Such is the impact of property prices on the marriage crisis, a popular talk show has invited engaged couples to join a draw to win a flat.

A new apartment will be given away by a wealthy businessman every day of the fasting and holiday month of Ramadan, in September. Huge numbers have registered.

Sexual frustration

Some describe it as a social time bomb. Religious customs mean there is no sex before marriage. So how do young people react to this situation?

I don’t think people who harass women on the street are necessarily single, or necessarily sexually frustrated
Anthropologist Hania Sholkamy

Sociologist Madeeha al-Safty of the American University in Cairo believes one consequence is sexual harassment of women and rape reaching unprecedented levels in Egypt.

“If you are frustrated, there is the possibility that you take it out [through] violence.

“Some people choose the safer way in moving towards a more religious attitude – not necessarily extremism, but it might reach the point of extremism,” she adds.

But anthropologist Hania Sholkamy hesitates to link the problems of sexual harassment and rape to the marriage crisis.

“I don’t think people who harass women on the street are necessarily single, or necessarily sexually frustrated. There are many millions of people who are extremely frustrated, but they do not harass women.

“I think the issue is one of violence and gender disparities, pure and simple.”

Gender disparities is a theme running throughout Abdelaal’s book, from the provocative title questioning the woman’s passive role in a traditional society to the way children are brought up.

“They ask young girls here when they are three or four, who would you marry… they implant the idea your only purpose in life is to get married.

“Even after she goes to school they tell her that a girl’s only future is in her husband’s home. So what happens when a girl for any reason cannot get married. Should she set fire to herself?”

August 7, 2008

Bush chides Beijing over rights

Bush chides Beijing over rights

US President George W Bush has expressed “deep concerns” over China’s human rights record in a speech on the eve of the Beijing Olympics.

“The US believes the people of China deserve the fundamental liberty that is the natural right of all human beings,” he said in the Thai capital Bangkok.

He praised China’s economy but said only respect for human rights would let it realise its full potential.

Mr Bush has been criticised by some campaigners for going to the Games.

He was due to fly to Beijing following the speech in Bangkok, a stop on his final trip to Asia before he leaves office in January.

The wide-ranging address, which included criticism of the regime in Burma, was more nuanced than Mr Bush’s past speeches on China.

It is unlikely to cause much offence in China, our correspondent says, and many people will see it more as a valedictory speech for Mr Bush’s record in Asia rather than an outline of future US policy.

‘Firm opposition’

President Bush said he was optimistic about China’s future and said change in China would arrive “on its own terms”.

Young people who grow up with the freedom to trade goods will ultimately demand the freedom to trade ideas…
George W Bush
US president

But his criticisms of China’s human rights record were clear.

“America stands in firm opposition to China’s detention of political dissidents, human rights advocates and religious activists,” he said.

When it was controversially awarded the games in 2001 by the International Olympic Committee, Beijing promised to make improvements in human rights, media freedoms and the provision of health and education.

But campaigners, such as Amnesty International, say Chinese activists have been jailed, people made homeless, journalists detained and websites blocked, while there has been increased use of labour camps and prison beatings.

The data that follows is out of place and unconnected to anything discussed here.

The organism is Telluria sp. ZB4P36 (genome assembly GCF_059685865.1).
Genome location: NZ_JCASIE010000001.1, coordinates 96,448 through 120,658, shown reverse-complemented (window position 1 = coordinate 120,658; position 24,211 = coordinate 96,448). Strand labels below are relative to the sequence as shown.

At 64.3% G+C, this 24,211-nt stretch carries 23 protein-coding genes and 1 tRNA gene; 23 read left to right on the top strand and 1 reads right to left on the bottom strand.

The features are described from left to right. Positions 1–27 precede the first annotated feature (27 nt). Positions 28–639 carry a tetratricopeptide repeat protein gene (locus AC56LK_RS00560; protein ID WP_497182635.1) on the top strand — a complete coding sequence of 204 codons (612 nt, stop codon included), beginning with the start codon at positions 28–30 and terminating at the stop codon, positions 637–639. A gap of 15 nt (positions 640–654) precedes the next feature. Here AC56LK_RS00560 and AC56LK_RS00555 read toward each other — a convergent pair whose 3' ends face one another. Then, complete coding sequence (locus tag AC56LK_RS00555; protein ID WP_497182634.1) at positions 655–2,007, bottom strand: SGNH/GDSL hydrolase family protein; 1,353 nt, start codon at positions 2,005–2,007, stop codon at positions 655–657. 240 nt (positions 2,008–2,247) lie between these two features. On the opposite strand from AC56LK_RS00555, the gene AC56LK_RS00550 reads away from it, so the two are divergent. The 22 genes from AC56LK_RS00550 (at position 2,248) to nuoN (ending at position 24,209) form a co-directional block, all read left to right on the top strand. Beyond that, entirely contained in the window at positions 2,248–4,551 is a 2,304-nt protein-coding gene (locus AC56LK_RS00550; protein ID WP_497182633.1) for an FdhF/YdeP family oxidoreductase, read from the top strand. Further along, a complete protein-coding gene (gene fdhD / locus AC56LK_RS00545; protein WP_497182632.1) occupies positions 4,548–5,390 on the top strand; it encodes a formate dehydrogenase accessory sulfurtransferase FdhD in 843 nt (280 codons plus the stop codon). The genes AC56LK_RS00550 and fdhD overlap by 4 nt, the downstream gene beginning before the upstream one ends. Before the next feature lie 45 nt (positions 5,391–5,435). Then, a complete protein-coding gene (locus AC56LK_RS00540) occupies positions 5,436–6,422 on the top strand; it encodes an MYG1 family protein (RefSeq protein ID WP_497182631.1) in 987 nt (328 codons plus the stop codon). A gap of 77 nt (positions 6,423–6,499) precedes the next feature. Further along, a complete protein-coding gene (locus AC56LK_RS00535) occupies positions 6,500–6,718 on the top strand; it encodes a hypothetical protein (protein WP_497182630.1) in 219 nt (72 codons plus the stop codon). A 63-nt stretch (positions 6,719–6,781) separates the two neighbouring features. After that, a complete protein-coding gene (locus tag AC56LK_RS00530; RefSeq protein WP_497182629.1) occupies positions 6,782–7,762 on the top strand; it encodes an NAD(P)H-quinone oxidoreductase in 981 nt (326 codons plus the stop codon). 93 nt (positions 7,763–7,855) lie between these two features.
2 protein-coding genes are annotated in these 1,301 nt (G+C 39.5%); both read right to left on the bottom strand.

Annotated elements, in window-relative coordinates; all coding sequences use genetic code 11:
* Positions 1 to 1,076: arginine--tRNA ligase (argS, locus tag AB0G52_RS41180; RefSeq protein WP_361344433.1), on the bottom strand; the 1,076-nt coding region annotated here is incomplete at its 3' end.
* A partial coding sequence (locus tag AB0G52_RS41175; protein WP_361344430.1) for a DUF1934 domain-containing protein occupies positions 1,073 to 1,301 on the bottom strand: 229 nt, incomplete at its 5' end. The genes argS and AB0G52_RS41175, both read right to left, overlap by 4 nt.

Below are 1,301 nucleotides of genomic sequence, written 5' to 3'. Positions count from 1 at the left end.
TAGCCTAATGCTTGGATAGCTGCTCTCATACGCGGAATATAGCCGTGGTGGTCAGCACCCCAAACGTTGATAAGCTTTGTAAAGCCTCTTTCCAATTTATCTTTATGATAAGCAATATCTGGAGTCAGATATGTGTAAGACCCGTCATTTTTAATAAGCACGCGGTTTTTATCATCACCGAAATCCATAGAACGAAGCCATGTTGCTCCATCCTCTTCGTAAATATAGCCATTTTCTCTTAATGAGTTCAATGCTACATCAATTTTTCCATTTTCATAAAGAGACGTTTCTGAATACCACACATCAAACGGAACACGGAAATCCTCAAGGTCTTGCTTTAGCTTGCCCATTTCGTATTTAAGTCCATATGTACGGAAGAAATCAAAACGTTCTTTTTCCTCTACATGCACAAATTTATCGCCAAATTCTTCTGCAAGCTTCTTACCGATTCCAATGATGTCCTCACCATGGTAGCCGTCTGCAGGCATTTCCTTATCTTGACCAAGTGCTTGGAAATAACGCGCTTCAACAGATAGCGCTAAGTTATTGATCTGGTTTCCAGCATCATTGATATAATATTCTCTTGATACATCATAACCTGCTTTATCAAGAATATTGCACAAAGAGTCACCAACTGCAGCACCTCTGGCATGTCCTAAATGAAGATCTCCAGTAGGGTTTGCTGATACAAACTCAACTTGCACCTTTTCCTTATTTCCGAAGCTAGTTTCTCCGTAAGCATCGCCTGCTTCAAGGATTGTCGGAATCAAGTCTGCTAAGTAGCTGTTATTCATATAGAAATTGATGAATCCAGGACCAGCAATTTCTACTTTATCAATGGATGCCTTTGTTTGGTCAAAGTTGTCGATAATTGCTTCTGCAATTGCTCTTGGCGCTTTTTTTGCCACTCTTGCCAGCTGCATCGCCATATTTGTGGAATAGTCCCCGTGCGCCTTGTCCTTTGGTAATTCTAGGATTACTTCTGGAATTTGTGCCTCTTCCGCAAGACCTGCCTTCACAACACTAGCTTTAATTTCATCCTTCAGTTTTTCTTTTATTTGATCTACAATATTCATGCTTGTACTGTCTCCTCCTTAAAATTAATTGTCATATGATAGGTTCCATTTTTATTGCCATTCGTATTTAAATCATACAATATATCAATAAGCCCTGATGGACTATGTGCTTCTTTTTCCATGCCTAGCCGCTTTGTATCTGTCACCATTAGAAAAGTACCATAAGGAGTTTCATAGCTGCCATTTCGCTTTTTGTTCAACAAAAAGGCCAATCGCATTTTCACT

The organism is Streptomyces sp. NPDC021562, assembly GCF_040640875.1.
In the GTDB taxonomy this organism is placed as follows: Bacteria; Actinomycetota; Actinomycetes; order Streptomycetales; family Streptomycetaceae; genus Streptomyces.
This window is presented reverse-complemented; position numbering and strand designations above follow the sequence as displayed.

In March, China suppressed violent anti-government protests in Tibet. Beijing said rioters killed at least 19 people, but Tibetan exiles said security forces killed dozens of protesters in the worst unrest in Tibet for 20 years.

The Dalai Lama, Tibet’s exiled Buddhist leader, rejected Beijing’s claims he was behind the riots and said he expressed good wishes for the success of Games.

On Thursday, at least 1,500 Buddhists were holding a protest in the Nepalese capital Kathmandu against what they called China’s violation of religious freedom in Tibet. Correspondents say there have been scuffles with police.

In Beijing, police dragged away three US Christians who tried to demonstrate on Tiananmen Square in support of religious freedom.

Four pro-Tibet activists from Britain and the US were arrested and held briefly in the city on Wednesday after a protest close to the Olympic stadium.

Burma refugees

In his address, Mr Bush said the US recognised that the growth sparked by China’s free market reforms was “good for the Chinese people” and the country’s’ purchasing power was “good for the world”.

On foreign policy, he commended China’s “critical leadership role” in the negotiations to end North Korea’s nuclear weapons programme, and the “constructive relationship” between Beijing and Washington over Taiwan.

He also called for an end to what he described as tyranny in Thailand’s neighbour, Burma.

Friday’s Olympic opening ceremony coincides with the 20th anniversary of a democracy uprising in Burma, which was crushed by the military.

First lady Laura Bush flew to the Thai-Burmese border to spend the day at the Mae La refugee camp where about 35,000 refugees live, having fled their homes.

August 3, 2008

‘Scores killed’ in India stampede

Filed under: Latest — Tags: , , , , , , , , , , , , , , — expressyoureself @ 11:36 am

A stampede at a hilltop temple in northern India has killed at least 68 people, police say.

The stampede happened at the Nainadevi temple in the Bilsapur district of Himachal Pradesh state, during a nine-day Hindu religious festival.

Reports said the victims were 30 children and 38 women, with more than 40 others also injured.

The Nainadevi temple is north of the capital, Delhi, some 100km (60 miles) from the city of Chandigarh.

One local lawmaker told Indian media that the stampede happened when a system of fences on the outside of the building broke.

The death told could rise throughout the day, one official said.

Crowds heading to make offerings to Hindu gods reportedly rushed in panic after the railings broke.

Crowds had gathered at the temple to celebrate the festival of Shravan Navratras, which began on Saturday and runs until 11 August, according to the temple’s own website.